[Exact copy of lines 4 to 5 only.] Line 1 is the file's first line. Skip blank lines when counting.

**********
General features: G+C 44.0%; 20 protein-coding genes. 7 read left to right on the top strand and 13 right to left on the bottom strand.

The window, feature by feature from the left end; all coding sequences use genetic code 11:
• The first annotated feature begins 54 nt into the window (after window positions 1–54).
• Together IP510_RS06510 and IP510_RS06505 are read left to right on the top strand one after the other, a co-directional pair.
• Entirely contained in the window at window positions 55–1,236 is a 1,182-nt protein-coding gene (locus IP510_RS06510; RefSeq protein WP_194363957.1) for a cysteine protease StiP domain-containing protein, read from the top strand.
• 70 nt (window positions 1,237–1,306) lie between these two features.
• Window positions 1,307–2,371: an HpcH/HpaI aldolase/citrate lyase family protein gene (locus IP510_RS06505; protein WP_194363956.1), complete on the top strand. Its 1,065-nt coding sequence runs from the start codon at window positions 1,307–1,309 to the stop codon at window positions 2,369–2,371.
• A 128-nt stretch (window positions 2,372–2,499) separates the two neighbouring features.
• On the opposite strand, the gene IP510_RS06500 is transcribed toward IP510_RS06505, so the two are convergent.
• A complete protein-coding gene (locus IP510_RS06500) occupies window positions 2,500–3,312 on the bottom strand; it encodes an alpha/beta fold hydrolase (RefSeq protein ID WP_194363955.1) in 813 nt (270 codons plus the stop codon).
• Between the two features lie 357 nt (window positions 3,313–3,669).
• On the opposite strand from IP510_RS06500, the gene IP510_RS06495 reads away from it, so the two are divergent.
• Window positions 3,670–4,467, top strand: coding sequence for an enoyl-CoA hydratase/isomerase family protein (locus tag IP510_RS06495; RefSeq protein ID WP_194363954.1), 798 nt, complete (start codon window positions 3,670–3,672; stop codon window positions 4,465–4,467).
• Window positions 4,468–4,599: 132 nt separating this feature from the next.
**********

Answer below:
• Together IP510_RS06510 and IP510_RS06505 are read left to right on the top strand one after the other, a co-directional pair.
• Entirely contained in the window at window positions 55–1,236 is a 1,182-nt protein-coding gene (locus IP510_RS06510; RefSeq protein WP_194363957.1) for a cysteine protease StiP domain-containing protein, read from the top strand.